Roland tried this once before with an AIRA vocoder/vocal processor, the VT-1. But that model proved a bit shallow: limited presets and pitch control only through the vocal input meant that it works great in some situations, but doesn’t fit others.

The VT-4 is really about retaining a simple interface, but adding a lot more versatility (and better sound).

As some of you noted in comments when I wrote it up last time, it’s not a looper. (Roland or someone else will gladly sell you one of those.) But what you do get are dead simple controls, including intuitive access to pitch, formant, balance, and reverb on faders. And you can control pitch through either a dial on the front panel or MIDI input. I’ll have a full hands-on review soon, as I’m particularly interested in this as a live processor for vocalists and other live situations.

If your use case is sometimes you want a vocoder, and sometimes you want some extra effects, and sometimes you’re playing with gear or sometimes with a laptop, the VT-4 is all those things. It’s got USB audio support, so you can pack this as your only interface if you just need mic in and stereo output.

And it has a bunch of effects now: re-pitch, harmonize, feedback, chorus, vocoder, echo, tempo-synced delay, dub delay … and some oddities like robot and megaphone and radio. More on that next time.

This update brings new reverb effects. They’re thick, lush, digital-style reverbs:

DEEP REVERB
LARGE REVERB
DARK REVERB
… and the VT-1’s rather nice retro-ish reverb is back as VT-1 REVERB

Deep dark say what? So the VT-1 reverb already was deeper (more reflections) and had a longer tail than the new VT-4 default; that preset restores those possibilities. “Deep” is deeper (more reflections). “Large” has longer duration reflections or simulates a larger room. And “DARK” is like the default, but with more high frequency filtering. You’ll flash the new settings via USB.

Roland is pushing more toward adding features to their gear over time, now via the AIRA minisite, so you can grab this pack there:
https://aira.roland.com/soundlibrary/reverb-pack-1/

And this being Japan, they introduce the pack by saying “It will set you in a magnificent space.” Yes, indeed, it will. That’s lovely.

The VT-4 got a firmware update, too.

1. PITCH AND FORMANT can be active now irrespective of input signal level and length, via a new settings. (Basically, this lets you disable a tracking threshold, I think. I have to play with this a bit.)
2. ROBOT VOICE now won’t hang notes; it disables with note off events.
3. There’s a new MUTE function setting.

VT-4 page:
http://www.roland.co.in/products/vt-4/

I mean, a really easy-to-use pitch + vocoder + delay + reverb for just over $200, and sometimes you can swap it for an audio interface? Seems a no brainer to me. So if you have some questions or things you’d like me to try with this unit I just got in, let me know.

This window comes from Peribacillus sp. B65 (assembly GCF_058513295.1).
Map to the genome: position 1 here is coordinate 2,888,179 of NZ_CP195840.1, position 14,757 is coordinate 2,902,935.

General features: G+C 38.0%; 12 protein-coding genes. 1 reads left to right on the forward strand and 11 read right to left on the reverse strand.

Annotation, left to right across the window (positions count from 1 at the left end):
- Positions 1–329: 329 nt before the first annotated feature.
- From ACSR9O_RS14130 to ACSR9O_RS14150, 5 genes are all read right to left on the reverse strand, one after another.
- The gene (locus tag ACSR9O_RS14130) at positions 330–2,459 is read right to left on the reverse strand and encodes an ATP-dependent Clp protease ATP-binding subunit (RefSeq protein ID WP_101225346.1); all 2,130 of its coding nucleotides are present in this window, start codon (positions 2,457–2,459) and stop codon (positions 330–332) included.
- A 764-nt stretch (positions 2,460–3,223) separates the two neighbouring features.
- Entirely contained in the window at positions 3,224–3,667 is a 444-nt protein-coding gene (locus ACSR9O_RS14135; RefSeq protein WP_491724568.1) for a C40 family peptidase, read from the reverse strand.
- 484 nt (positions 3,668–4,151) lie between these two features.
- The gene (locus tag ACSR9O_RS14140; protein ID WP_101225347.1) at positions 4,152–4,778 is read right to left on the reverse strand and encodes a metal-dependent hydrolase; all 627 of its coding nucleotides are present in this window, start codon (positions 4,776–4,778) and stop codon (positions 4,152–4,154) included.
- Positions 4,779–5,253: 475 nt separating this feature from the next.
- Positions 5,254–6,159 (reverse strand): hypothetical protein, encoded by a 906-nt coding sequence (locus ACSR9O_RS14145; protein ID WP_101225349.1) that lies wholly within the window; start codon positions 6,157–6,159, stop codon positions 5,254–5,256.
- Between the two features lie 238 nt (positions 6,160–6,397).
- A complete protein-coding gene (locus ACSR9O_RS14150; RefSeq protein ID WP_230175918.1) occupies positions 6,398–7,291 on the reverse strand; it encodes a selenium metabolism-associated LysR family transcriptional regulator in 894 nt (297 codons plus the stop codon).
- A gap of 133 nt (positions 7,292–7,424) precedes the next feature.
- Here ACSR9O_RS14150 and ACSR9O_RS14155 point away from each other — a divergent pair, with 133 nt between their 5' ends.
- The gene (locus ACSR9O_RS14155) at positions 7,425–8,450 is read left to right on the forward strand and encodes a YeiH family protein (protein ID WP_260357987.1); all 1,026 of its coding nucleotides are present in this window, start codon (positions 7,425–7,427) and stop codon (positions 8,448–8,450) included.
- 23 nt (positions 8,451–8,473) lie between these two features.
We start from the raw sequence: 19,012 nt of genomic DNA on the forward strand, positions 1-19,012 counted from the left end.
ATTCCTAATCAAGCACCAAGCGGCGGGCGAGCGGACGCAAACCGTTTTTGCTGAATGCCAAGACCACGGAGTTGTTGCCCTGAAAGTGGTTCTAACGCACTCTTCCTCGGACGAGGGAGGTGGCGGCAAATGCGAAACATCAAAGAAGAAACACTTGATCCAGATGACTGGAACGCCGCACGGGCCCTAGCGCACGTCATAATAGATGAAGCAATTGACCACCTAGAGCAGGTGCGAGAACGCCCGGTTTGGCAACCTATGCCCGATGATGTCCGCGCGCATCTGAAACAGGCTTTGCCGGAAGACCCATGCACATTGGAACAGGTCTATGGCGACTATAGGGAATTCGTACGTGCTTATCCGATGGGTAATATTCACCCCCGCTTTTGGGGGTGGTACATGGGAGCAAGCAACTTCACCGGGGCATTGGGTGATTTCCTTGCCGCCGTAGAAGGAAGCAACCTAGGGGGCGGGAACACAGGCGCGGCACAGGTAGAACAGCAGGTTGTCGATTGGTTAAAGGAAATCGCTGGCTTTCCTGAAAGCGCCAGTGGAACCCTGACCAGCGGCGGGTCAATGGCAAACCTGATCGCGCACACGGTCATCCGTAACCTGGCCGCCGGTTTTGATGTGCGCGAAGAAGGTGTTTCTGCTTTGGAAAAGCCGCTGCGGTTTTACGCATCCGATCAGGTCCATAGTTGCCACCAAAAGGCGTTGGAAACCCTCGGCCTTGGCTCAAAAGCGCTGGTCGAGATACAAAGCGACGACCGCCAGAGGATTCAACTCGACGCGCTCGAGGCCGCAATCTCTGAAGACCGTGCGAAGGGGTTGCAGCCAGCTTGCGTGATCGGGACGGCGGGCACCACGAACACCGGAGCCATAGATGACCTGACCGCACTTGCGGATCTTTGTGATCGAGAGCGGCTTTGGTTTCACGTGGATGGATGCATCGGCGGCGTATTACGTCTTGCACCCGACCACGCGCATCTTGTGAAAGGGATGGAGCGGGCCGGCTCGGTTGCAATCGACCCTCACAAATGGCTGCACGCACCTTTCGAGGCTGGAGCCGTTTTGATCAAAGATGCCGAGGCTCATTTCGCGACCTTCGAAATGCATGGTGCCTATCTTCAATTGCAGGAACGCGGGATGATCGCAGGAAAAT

http://www.roland.co.in/products/vt-4/

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Ableton Live Looping gets its own custom controller

A crowd-funded custom controller has just arrived on the scene, designed to assist live triggering and looping in Ableton Live. And there’s already a free download for Max for Live to get you started, even without the hardware.

Hardware like Ableton’s Push lets you play Live with your fingers – but what about your feet? (Ableton Sole?) And what about looping? Pierre-Antoine Grison, Ableton Certified Trainer and producer/musician signed to Ed Banger Records, has come up with his own solution – just in time to show it this weekend at Ableton’s aptly-titled Loop “summit for music makers.” “State Of The Loop” is a custom MIDI controller for Ableton Live’s built-in Looper device.

The Looper in Ableton Live has been around for a few versions, after loads of requests from users. It delivered the kind of looping workflows you’d expect form a looping pedal. But that doesn’t mean everyone knows how to use it, or use it effectively. There are some nice resources online, including:

Ableton Looper Cheat Sheet (Free Download) [Beat Lab Academy]

Ableton Live Devices – How To Use Live Looper [Loopmasters.com articles]

and a ton of tips here:
http://looping.me.uk/category/ableton/

The stomp-style hardware controls not only the Looper device itself but also scenes. So it works for both controlling entire sets and for pedal-style looping, and you can use multiple (software) loopers so you can layer using different on-screen devices.

Features:

Display and control the state of Live’s Looper
Unlimited number of loopers !
2 Expression Pedal inputs with “dynamic mapping”
Scenes Mode to launch Scenes and display their color and name
Sturdy metal case
100% Made in France
USB or MIDI connection for longer distances (up to 15m/50ft)
USB powered
Very light on the CPU
Easy configuration
Weight : 1.7 kg / 3 lb
WxLxH : 30 x 13 x 6 cm / 12 x 5 x 2.5 inches

There’s even a free download that adds some features Ableton Live forgot – the equivalent of follow actions for scenes, plus a heads-up display so you can see what’s happening without hunching over your computer screen. (Seriously, Ableton, those belong as standard features in Live!)

You can use that download as long as you have a compatible version of Live and Max for Live; no hardware needed.

http://kblivesolutions.com/wp-content/uploads/2018/11/Scene-Launcher.zip

Dig this custom version too:

Pricing starts at 240EUR for an “early bird” price, 260EUR after that. (There’s also a 350EUR limited edition still available as I write this).

Project info on Kickstarter:

http://kck.st/2SH5gJE